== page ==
Postmodern Religion

Only two species of religions exist. The essence of pagan religion is a monistic pantheism. But this modern rise of paganism takes on a unique trait. Though it’s genotype (inner reality) remains the same, it’s phenotype (outward appearance) is strangely different.

In the Old Testament, we saw unbelievers worshiping physical objects around them, statues of Molech for example. Today, we do not worship outward objects.

Asking why, David F. Wells has studied the postmodern religion for decades.

His answer is simply, we are postmoderns. We now “think that all reality” is located “internally,” and that “our access to everything” that is important is “through the self, and that like any other consumer product, our spirituality should be tailored to our needs, time, and availability.” James Hunter agrees. He found that as early as 1983, nine out ten evangelical books were about the self. David Wells continues:

The important assumption here is that the “Revelation” in this spirituality and its “salvation” are alike unmediated. They come by creation alone, through our experience alone, accessed by the self alone. They require no supernatural intervention in our lives to affect them. They require no Bible, no incarnation of the second person of the Godhead, no substitutionary death, no resurrection, no gospel to be believed, no faith, no necessary regeneration, no superintending work of the Holy Spirit. Indeed, this is all part of the religion that many who are spiritual reject as a condition of their spirituality.[1]

By contrast, the tried and true Christianity holds that faith alone in Christ alone saves, which is a matter of grace alone, for alone is glory for God. On these truths we stand. But these truths are not revealed in nature, but rather in God’s inscripturated, written Word. You cannot have a relation with God based solely on nature. A relationship that is only “natural” is a relationship Scripture calls “enmity.” For the natural mind is hostile to God, it does not submit to God’s law, indeed, it cannot (Rom. 8:7). But while we were enemies to God, Christ reconciled us to himself (Rom. 5:10).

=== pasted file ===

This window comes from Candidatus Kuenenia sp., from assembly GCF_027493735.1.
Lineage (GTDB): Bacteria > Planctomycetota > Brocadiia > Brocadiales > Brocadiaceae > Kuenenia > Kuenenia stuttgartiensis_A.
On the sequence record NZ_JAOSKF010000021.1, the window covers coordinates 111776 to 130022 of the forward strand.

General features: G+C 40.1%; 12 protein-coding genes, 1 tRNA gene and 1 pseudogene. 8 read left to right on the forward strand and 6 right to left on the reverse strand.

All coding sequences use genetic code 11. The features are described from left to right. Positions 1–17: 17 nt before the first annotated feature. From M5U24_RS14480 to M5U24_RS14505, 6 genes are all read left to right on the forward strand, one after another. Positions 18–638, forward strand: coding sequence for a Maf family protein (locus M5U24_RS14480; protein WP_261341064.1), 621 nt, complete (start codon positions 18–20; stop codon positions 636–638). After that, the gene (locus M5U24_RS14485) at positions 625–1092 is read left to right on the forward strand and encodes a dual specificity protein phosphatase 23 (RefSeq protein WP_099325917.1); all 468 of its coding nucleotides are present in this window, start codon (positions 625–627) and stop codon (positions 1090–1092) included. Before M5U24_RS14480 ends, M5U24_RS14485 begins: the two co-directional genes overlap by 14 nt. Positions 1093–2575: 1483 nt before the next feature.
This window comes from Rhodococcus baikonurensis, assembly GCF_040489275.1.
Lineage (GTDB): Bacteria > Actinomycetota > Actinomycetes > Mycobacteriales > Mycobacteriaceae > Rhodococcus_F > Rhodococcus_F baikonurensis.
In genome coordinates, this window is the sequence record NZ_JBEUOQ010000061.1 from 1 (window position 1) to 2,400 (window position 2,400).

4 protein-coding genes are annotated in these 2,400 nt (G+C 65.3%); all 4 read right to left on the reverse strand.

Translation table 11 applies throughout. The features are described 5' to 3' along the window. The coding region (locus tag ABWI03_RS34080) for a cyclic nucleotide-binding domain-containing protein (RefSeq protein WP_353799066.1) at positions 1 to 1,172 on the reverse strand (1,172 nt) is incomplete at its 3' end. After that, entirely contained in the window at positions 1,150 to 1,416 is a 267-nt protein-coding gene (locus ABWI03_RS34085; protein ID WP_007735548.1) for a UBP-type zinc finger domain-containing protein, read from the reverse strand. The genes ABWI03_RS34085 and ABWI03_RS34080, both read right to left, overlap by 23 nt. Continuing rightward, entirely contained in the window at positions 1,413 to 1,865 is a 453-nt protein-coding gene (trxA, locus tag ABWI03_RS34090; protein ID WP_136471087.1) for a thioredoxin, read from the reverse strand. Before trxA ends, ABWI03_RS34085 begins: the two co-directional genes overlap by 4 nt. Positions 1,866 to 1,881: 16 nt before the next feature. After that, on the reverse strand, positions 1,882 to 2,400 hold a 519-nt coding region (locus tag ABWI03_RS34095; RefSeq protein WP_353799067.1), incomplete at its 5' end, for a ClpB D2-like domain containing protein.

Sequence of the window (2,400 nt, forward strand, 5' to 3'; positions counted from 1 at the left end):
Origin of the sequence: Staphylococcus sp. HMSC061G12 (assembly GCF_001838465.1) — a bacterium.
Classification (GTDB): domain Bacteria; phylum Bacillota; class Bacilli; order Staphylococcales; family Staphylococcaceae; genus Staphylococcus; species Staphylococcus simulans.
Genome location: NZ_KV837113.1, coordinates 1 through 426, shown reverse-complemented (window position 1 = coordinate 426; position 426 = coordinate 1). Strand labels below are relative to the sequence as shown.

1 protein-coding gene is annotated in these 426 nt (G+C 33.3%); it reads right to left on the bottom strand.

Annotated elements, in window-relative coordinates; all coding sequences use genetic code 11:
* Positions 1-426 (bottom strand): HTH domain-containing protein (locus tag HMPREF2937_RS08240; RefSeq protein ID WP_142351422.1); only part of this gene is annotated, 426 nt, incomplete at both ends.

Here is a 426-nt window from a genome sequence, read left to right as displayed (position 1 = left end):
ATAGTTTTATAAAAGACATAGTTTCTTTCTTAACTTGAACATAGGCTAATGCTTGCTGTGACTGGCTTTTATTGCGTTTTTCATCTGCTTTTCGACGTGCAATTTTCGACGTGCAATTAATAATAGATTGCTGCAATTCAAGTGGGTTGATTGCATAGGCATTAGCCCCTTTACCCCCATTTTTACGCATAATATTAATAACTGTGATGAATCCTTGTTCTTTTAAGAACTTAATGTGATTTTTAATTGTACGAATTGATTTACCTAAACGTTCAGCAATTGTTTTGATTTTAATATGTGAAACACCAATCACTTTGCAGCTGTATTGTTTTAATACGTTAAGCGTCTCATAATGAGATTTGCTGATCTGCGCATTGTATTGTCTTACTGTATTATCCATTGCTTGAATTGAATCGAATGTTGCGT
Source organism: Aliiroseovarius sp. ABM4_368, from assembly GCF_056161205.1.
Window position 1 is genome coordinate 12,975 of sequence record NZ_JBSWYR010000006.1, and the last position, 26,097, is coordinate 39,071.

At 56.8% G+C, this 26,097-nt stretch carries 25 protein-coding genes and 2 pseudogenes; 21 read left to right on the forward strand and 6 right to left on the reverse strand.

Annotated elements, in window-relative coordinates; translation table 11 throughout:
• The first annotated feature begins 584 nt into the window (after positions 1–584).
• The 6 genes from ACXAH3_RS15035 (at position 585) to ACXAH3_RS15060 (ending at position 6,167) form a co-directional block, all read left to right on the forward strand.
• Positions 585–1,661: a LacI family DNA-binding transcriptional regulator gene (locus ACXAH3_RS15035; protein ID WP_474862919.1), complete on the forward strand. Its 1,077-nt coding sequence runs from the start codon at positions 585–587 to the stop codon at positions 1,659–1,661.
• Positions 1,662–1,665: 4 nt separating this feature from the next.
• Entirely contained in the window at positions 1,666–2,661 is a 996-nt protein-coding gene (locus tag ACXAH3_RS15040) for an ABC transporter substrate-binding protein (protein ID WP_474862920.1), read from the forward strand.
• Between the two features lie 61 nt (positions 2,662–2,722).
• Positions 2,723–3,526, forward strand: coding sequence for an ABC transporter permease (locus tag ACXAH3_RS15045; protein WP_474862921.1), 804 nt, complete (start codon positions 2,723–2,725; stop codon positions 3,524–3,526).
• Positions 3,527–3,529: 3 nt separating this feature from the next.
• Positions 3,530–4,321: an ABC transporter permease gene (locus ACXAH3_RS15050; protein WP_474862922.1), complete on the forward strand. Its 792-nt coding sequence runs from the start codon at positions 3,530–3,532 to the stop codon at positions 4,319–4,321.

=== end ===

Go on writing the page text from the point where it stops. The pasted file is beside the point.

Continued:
In every generation, truth must be proclaimed afresh. Of singular importance is the gospel truth, and close on its heels follow the proclamations of a Biblical worldview. Believing the gospel is not alone commanded in Scripture. The Christian is not to be conformed to this world, but transformed by renewing his whole mind; the renewing of his total world and life view.

A mind transformed by a Biblical worldview understands the importance of the Reformed doctrines of grace and the five solas. As David Wells pointed out, “It is not the (post)modern culture that should be telling it what to think. The principle here is sola Scriptura, not sola cultura.”[2]

Christ did not come to redeem culture, but lost men. Men who have been found, however, may begin to redeem culture.

Citations & References 1. J. Gresham Machen, Christianity and Liberalism (Grand Rapids, MI: Eerdmans, 1923), 153.

Daniel Mason

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Daniel Mason studied theology in his undergrad, and currently pursuing graduate studies, with a particular interest in the Dutch statesman, Groen van Prinsterer. Daniel Mason is the co-founder of The Reformed Conservative.

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